From a sound to an image: "Brussels Airport, Security Check, 23/12/2014, 19:33 - 19:39"
“This [translation] is a mechanism, preferred over the generations, that makes it possible to move from one language to another, to eliminate exteriority by transferring it to interiority, and to transform the unpredictable or non-sensual “noises” uttered by voices into (scriptural, produced, and “comprehended”) “messages”.”
Michel De Certeau, “The Practice of Everyday Life”
Sounds and noises are intangible by nature as we are not able to see, touch, taste or smell them. However we were always fascinated by the possibility to translate them into something we are familiar with: we have onomatopoeia, paintings of Wassily Kandinsky or comic speech bubbles. It means that we are able to translate what we hear into other mediums by simplifying, by making them abstract. For example, a sound of a siren could be written like this: eeeoooeeeooo! When we read it, we are able to hear it in our minds ear quite clearly. If we would have to assign a colour to it, it could be red or yellow: a colour, which is rich and vibrant. If it’s a shape — sharp like a cone. If we had to assign a taste to that siren, would it be sour? Then how would salt sound like? How could we, in a way, induce synesthetic experiences? We already use basic connections between different data to describe our impressions: the dress code can be sharp, sadness — blue, or bright colours — loud. After the research of translating from audible to visual mediums I am able to create my own links between what I hear to how it could look like, as my observational skills became sharper and my imagination — more vivid. If I had to translate the sound of running water, I would imagine it round edged and dark blue, a talking crowd — wavy and green, a loud announcer’s voice at the airport — sharp and red, or a beep at a cash register — linear and bright pink. All of these connections are becoming more clear, as I use them every day in my work, as I create abstractions and theories, based on what was done before by scientists, writers, artists and my own perceptions of how sounds might look like and how they might be translated.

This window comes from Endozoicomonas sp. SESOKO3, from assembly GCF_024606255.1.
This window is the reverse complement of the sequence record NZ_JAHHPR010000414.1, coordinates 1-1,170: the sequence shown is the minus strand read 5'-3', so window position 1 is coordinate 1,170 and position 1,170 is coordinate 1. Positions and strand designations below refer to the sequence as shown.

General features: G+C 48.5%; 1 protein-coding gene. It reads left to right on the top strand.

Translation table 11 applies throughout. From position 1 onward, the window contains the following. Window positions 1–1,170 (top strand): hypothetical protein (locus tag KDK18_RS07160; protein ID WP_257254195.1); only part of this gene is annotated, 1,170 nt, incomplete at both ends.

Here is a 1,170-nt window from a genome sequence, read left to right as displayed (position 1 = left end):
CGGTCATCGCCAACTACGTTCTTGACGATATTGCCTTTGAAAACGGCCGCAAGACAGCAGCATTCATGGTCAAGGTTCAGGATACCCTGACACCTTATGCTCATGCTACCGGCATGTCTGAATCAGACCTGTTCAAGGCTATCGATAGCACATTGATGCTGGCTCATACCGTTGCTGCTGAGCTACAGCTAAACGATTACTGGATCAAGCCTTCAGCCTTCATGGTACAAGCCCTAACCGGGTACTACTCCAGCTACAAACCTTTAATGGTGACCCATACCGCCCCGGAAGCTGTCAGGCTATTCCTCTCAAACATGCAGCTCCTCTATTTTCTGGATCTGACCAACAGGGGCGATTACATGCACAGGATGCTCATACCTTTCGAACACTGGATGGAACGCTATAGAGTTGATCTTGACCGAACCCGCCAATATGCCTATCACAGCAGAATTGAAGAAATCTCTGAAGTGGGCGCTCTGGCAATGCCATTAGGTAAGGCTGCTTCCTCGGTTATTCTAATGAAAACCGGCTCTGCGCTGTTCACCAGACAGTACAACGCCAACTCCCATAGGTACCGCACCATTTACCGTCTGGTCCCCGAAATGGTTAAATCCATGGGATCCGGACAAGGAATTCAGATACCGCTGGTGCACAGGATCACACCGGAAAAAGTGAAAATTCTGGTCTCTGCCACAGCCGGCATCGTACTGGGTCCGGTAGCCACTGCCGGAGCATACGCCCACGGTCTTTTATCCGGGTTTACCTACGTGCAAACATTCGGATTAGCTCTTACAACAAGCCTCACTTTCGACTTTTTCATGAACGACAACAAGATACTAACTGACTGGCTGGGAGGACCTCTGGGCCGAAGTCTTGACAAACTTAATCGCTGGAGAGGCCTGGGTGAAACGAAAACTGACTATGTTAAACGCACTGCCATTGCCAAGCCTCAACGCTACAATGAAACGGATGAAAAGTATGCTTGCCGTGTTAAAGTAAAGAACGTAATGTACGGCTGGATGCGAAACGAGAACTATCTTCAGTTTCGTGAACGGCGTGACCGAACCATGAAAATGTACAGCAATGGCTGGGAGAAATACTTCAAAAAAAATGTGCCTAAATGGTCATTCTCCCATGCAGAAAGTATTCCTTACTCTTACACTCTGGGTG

After this research I started to translate only a short moment in time at the security check of an airport. It strongly relates to my childhood as an intriguing experience, which faded away. It faded in the same way as sensitivity to sounds did. This way, by reconnecting with the airport itself and its sounds, by communicating with it, by listening, I started to bring back the excitement which comes with it, only through the eyes of an adult. This way the most disturbing audible environment was transformed into a composition of overlapping colours, as different sounds overlap around us. I combined abstract, colourful shapes, where each of them represents individual and specific noise. Each shape can be turned and repeated infinitely in a map of visualised sound. The pattern creates an echo outside the printed image: induces a feeling of its continuity even if the print ends in the same way as sounds exists even if we stop listening to them.